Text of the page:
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Can someone help me compute the following directional derivative using the formal definition: $ D_u = \lim_{t\to 0 } \frac{f(x_0 +tu)-f(x_0) }{t}$ ?

the function is: $ f(x,y)= \arctan(x^2 + y^2 ) $ , at the point $ x_0 = (1,1)$, in the direction $u = (1,-2) $ .

The answer should be $ -\frac{2}{5 \sqrt5 } $ .

After putting it all together I received the limit of the following expression: $$\frac{\arctan ((1+\frac{t}{\sqrt{5} })^2 +(1-\frac{2t}{\sqrt{5}} ) ^2 ) - \arctan(2)}{t}$$ and I have no idea how to compute it.

Thanks in advance !

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1 Answer 1

HINT. The function

$f(x,y)= arctan(x^2 + y^2 )$

is differentiable (for sufficient condition for differentiability of a function of two variables: "a function is differentiable at a point if the partial derivatives exist and are continuous in some neighborhood of the point"). Then we can apply

$D_v=\nabla f(x_0,y_0)\cdot v$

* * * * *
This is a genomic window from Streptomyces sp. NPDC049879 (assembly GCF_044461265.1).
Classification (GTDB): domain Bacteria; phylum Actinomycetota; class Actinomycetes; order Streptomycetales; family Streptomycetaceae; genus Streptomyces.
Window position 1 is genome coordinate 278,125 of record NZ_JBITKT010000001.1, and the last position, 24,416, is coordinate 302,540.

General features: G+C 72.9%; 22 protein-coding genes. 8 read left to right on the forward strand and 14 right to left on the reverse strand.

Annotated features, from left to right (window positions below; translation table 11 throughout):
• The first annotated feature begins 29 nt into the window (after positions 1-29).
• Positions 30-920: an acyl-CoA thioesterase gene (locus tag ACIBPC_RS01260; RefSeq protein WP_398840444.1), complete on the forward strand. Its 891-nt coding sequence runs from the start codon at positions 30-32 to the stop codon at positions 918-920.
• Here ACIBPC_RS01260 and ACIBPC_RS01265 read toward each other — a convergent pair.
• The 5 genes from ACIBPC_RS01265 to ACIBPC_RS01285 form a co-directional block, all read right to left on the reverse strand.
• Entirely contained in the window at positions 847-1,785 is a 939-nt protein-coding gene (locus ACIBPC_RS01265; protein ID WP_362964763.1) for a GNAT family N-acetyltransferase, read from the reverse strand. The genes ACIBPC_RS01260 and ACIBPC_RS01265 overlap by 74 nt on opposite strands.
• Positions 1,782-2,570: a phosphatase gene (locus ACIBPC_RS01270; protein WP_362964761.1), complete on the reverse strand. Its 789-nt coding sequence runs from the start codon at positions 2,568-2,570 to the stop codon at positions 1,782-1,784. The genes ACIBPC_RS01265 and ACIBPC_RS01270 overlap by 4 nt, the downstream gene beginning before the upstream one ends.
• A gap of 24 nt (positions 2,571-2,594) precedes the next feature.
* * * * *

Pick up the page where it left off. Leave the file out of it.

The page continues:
(gradient formula)

where $v=(1,-2)$ and $(x_0,y_0)=(1,1)$.

Instead, if you want to use the definition with the limit:

$D_u = \lim_{t\to 0 } \frac{\arctan ((1+\frac{t}{\sqrt{5} })^2 +(1-\frac{2t}{\sqrt{5}} ) ^2 ) - \arctan(2)}{t}=\frac{0}{0}$. Then we apply L'Hôpital's rule:

$\lim_{t\to 0 } \frac{\arctan ((1+\frac{t}{\sqrt{5} })^2 +(1-\frac{2t}{\sqrt{5}} ) ^2 ) - \arctan(2)}{t}= \lim_{t\to 0 } \frac{\frac{2}{\sqrt{5}}(1+\frac{t}{\sqrt{5}})-\frac{4}{\sqrt{5}}(1-\frac{2t}{\sqrt{5}})}{\left(\left(1+\frac{t}{\sqrt{5} }\right)^2 +\left(1-\frac{2t}{\sqrt{5}} \right) ^2\right)^2+1}$

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@Mark: I wanted to use the limit definition, and not this theorem. Thanks anyway ! –  joshua Jul 7 '12 at 15:05
    
Thanks a lot !!!! –  joshua Jul 7 '12 at 15:18

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